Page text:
Shirah Vollmer MD

The Musings of Dr. Vollmer

Medical Issues As A Narcissitic Injury

Posted by Dr. Vollmer on July 13, 2012

Xavier, sixty-four, has a sister with Multiple Sclerosis, another sister with Scleroderma, but he has always considered himself the “healthy one”. “Out of the blue, I started having pains in my chest, and now I discovered I have cardiovascular disease. I had no idea. How can this happen? What did I do?” Xavier communicates with a deep sense of wonder and shock about his newly discovered medical issues. I am aware how abruptly he must change the way he thinks of himself, yet I am also aware that cardiovascular issues are common medical problems, so I am a bit taken by his sense of immunity to the medical issues of aging. “This diagnosis has really gotten to your core,” I say, highlighting that  the meaning of these medical problems for him, run deep. “I know they do,” Xavier says with good humor, acknowledging that there are narcissistic issues at play. His sense of being “better” than his sisters because he was healthy is a longstanding mantra for him, which his family supported. Now, that he has joined the ranks of those with chronic medical illnesses, he is no longer special. “I have to say that this diagnosis is really making me look at myself and how I see the world. I really did not know how important it was to me, psychologically speaking, to know that I was healthy. Now, I feel that my core sense of myself has been shattered, but of course, I know that makes no sense. I am still Xavier, and yet, now I feel like a different person.” Xavier says with an openness and curiosity that begins to explain his powerful shock over this news. “That makes sense, given that your identity was built on your health, so now that your health is in question, your identity is too.” I say, reviewing our understanding of his mental state. As Jon said in his comment to the previous post, it is a universal truth that people both want to fit in and feel special. Xavier felt special because he did not have medical problems, and hence this fragile basis for his uniqueness was likely to shatter as he aged. Fortunately, his curiosity about this shift in his mental state, allows us to explore the inner workings of his mind, allowing for a more solid reconfiguration of how he both fits in to his world and how he is special.

4 Responses to “Medical Issues As A Narcissitic Injury”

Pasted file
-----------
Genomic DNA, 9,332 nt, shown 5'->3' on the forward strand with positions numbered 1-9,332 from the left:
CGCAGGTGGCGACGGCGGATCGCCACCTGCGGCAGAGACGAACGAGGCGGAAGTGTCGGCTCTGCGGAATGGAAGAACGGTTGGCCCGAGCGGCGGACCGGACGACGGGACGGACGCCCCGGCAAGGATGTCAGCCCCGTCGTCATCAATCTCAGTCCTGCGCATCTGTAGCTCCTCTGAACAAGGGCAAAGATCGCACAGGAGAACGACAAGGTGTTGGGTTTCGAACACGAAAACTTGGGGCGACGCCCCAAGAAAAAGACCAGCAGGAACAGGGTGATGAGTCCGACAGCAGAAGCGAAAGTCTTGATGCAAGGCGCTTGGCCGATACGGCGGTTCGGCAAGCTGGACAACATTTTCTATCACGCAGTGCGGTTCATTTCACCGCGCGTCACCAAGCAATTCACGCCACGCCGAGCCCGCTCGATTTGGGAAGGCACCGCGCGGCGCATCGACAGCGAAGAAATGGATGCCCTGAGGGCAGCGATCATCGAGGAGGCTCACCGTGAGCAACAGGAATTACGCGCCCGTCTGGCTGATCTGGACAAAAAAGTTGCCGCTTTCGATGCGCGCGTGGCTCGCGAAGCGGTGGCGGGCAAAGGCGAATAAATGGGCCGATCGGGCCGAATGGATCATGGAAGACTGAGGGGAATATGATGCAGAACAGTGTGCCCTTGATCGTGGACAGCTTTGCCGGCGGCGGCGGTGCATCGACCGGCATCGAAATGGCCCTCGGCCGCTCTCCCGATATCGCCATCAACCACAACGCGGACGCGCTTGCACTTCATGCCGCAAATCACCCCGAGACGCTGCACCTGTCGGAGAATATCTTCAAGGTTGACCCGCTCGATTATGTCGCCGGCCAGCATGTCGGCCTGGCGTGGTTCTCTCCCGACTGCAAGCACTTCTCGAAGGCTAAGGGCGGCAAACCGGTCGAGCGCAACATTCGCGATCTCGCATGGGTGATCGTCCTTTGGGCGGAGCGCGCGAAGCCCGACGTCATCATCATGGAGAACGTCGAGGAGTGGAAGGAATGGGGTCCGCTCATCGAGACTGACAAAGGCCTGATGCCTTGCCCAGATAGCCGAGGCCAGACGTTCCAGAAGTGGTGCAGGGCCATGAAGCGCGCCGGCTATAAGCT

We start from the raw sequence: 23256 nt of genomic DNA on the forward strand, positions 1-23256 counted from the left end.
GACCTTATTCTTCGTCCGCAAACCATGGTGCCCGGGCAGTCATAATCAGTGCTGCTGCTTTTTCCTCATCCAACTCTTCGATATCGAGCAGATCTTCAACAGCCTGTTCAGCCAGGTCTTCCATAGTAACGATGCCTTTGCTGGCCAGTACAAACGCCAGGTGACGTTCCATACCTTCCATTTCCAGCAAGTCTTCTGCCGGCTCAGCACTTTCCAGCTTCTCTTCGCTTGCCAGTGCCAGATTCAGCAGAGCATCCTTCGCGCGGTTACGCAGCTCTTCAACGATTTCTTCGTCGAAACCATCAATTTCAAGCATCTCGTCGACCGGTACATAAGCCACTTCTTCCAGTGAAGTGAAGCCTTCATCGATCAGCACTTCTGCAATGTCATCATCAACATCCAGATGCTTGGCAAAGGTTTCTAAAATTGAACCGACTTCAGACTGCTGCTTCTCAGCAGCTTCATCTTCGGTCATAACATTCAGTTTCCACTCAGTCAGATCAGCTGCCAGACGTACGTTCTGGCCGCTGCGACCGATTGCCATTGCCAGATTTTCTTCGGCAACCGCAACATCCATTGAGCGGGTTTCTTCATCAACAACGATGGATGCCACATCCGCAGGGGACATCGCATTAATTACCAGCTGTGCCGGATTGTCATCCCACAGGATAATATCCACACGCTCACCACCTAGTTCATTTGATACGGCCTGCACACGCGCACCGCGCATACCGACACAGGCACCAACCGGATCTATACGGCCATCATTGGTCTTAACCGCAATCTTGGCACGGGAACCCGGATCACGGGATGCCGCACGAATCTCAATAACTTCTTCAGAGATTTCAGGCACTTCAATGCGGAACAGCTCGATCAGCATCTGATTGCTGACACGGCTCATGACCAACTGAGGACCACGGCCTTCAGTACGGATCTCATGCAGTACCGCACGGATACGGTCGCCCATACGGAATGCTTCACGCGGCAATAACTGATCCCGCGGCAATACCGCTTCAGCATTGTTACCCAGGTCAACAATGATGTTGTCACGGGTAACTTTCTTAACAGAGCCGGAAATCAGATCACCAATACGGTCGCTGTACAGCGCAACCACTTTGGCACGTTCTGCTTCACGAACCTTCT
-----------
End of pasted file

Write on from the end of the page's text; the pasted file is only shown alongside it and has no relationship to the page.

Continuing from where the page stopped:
1. Jon said

    Xavier is sadly coming to understand that good health is part good luck and part good choices. From my understanding, neither Multiple Sclerosis nor Scleroderma are the result of poor life choices, but are part of “the luck of the draw.” It is a little less clear about cardiovascular disease.
    Xavier’s sense of self is in need of self-examination. Fortunately, others may be able to help on this difficult road. From Hollywood, Bette Davis when diagnosed with cancer and then suffering a stroke nine days later said, “Growing old is not for sissies.” From the realm of politics, LBJ’s daughter, Luci Baines Johnson, said of her mother, “Getting old is not for the faint of heart. It takes an extraordinary stamina to do it with exceptional grace, and mother is doing just exactly that.”

    • Shirah said

      Thank you, Jon. This post was trying to illustrate that for some folks, Xavier in this example, getting a diagnosis becomes an “insult” to his character. It is not just that he has to cope with his possible premature mortality, but that he has to take another look at how he framed himself in this world. In that way, the diagnosis hit at his narcissism. Thanks, as always. Thanks also for adding in both history and cinema to this discussion.

  2. Shelly said

    Very interesting post and comments. I like to think what makes us special is not what we are or are not but what we contribute. Being healthy (or not) is a combination of luck, environment, and how we take care of ourselves. It is interesting to me to see how others consider themselves unique and their inner worlds, and what their fantasies are based on.

    • Shelly, I think you articulate an extremely important point. There is a tension between existing, and thereby contributing because we participate in the world, versus making a conscious effort to “help” others. Clearly, there is altruism in the world, but at the same time, it would be nice if each person felt that their existence was a contribution since they are living by example. The balance, as usual, is the key issue between taking care of ourselves and caring for others. What makes us special is how we balance that tension. Yes, knowing one’s fantasies, or one’s internal dialogue is the key to understanding human motivation and responsiveness. As we love and care about others we get a good sense of their internal narrative and this guides how we treat them. Psychotherapy makes that internal narrative more explicit so the individual can change that narrative and thereby change how others treat them.

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